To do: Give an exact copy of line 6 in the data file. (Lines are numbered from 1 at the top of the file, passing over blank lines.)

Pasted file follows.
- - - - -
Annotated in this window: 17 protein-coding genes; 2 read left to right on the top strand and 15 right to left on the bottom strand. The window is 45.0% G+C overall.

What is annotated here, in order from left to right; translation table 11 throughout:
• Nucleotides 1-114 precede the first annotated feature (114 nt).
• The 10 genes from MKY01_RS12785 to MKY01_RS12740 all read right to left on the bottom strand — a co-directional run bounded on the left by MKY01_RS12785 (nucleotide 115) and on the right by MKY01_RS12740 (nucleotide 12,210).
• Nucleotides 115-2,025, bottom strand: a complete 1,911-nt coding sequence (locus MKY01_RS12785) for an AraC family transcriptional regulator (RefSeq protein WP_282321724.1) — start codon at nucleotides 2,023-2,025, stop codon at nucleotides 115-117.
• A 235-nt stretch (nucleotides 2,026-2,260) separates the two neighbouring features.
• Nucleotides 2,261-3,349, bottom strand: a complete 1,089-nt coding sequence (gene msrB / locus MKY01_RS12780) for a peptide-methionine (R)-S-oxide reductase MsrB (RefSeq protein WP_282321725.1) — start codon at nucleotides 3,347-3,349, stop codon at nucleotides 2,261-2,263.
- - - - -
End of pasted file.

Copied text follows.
• A 235-nt stretch (nucleotides 2,026-2,260) separates the two neighbouring features.